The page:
Good designer, bad designer
Translation of the article “Good Designer, Bad Designer” by Tarun Kohli on what really separates a good designer from a bad one!
If you run a company and still haven’t read Ben Horowitz’s book Good Product Manager / Bad Product Manager, then I urge you to click on the link now and read it. Despite the fact that the book was written 20 years ago, it is still of great value.
And now, inspired by Ben, I was thinking, “What separates a good designer from a bad one?”
And here’s what happened (even with illustrations):
Showing empathy for the user
A good designer thinks about users’ problems, a bad one – about himself and his solutions.
A good designer asks questions in order to understand the whole essence of the problem, a bad one is afraid to ask.
Come up with an idea
A good designer offers many solutions, a bad one stops at the first option.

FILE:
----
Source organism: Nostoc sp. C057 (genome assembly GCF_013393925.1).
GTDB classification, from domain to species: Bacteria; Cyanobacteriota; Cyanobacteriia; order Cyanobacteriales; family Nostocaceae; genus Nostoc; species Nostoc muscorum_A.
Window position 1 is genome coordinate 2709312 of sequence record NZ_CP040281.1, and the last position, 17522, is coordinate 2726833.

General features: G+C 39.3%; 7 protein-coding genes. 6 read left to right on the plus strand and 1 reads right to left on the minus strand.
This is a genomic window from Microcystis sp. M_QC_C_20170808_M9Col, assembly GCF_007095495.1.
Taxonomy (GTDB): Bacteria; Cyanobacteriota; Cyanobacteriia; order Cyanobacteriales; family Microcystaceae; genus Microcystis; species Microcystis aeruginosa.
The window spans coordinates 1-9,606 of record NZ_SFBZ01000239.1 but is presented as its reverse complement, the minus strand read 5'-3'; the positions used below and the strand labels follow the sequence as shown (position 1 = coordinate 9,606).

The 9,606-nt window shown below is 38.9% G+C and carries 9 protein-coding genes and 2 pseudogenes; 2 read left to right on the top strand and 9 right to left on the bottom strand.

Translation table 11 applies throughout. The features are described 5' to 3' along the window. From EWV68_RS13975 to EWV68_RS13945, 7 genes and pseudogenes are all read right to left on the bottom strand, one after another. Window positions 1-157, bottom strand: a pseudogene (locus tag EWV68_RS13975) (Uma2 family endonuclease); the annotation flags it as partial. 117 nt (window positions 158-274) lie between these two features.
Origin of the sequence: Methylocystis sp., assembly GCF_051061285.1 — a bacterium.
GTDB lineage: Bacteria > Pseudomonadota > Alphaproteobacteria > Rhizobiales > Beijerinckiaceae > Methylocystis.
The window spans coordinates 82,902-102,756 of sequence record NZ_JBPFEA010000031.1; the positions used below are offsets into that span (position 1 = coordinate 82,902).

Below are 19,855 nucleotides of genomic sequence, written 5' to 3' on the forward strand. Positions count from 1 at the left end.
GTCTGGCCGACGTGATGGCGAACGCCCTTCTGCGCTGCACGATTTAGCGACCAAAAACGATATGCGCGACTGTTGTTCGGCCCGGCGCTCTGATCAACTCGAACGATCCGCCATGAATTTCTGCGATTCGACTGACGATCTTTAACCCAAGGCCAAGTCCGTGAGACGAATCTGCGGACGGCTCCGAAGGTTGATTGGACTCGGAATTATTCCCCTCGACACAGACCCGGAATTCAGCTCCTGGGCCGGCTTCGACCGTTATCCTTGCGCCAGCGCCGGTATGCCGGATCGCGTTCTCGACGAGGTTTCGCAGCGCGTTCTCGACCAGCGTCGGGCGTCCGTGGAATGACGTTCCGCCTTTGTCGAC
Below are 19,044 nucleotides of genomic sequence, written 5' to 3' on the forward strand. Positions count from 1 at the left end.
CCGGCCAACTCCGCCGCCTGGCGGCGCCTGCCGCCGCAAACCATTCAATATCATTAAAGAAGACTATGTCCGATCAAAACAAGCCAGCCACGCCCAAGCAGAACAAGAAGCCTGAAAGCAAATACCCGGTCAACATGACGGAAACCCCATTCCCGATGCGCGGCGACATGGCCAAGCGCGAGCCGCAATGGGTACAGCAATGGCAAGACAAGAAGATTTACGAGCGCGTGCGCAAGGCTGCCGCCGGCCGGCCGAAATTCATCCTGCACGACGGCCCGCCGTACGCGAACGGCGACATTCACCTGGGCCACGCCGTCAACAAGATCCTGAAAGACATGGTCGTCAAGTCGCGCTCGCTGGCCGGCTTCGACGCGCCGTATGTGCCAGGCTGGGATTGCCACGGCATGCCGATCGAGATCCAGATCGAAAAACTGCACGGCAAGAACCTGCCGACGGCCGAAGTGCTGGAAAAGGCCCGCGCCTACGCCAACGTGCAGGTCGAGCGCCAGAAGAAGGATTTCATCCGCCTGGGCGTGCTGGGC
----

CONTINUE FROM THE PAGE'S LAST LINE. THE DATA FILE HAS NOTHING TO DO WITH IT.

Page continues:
A good designer focuses on creating the most useful designs, while a bad one focuses on the latest tools and trends.
A good designer seeks criticism, a bad one avoids it.
In relation to planning
A good designer believes that “not having a plan is a plan to fail,” a bad one relies on a good game.
The path to the result
A good designer is disciplined in this regard, a bad designer only works when “he is in the mood”.
A good designer is confident that the work is not ready until the design is approved in relation to user analytics data. A bad designer is confident that the work is finished the moment the design is handed over to the developers.
A good designer learns from mistakes and improvises, a bad one doesn’t believe in failure.
A good designer shares his inspiration, a bad one tries to take all the glory for himself.
Translation: Alina Patsyuk